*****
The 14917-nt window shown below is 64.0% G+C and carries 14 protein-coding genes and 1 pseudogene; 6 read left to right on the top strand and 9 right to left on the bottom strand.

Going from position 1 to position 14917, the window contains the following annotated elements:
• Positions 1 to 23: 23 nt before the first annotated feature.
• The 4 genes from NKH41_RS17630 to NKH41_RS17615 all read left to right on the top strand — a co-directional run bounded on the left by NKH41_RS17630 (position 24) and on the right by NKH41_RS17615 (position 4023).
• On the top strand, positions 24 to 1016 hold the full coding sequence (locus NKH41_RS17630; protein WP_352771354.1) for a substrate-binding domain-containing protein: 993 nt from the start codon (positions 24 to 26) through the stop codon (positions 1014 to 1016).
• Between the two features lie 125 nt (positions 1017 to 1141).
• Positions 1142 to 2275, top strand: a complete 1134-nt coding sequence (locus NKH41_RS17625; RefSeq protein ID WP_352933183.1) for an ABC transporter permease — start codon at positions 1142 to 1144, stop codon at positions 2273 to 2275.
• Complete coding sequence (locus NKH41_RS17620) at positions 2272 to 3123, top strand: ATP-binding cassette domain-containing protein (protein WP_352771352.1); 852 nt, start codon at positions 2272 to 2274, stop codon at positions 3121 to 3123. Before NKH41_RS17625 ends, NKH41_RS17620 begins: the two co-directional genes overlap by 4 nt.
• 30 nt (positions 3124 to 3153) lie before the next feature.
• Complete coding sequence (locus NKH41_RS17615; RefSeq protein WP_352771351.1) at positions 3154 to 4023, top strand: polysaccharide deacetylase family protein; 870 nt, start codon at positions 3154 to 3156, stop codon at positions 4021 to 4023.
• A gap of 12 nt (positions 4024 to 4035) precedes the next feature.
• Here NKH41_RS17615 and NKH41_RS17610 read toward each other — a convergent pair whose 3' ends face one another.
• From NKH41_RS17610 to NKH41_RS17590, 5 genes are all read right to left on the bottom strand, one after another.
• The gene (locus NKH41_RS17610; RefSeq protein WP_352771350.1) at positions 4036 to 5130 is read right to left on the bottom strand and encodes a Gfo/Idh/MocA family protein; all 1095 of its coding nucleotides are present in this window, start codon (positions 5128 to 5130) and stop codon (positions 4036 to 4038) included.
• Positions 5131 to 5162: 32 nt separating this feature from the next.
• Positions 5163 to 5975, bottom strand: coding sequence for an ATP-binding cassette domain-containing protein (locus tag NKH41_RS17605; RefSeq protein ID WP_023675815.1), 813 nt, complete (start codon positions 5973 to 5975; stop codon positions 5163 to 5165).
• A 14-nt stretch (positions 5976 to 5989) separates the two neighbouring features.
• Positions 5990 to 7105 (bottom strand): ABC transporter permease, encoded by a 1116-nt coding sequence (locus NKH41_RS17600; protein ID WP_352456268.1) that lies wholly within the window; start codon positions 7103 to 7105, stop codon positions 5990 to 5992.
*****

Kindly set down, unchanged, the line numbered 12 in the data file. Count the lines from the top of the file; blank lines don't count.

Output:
• Here NKH41_RS17615 and NKH41_RS17610 read toward each other — a convergent pair whose 3' ends face one another.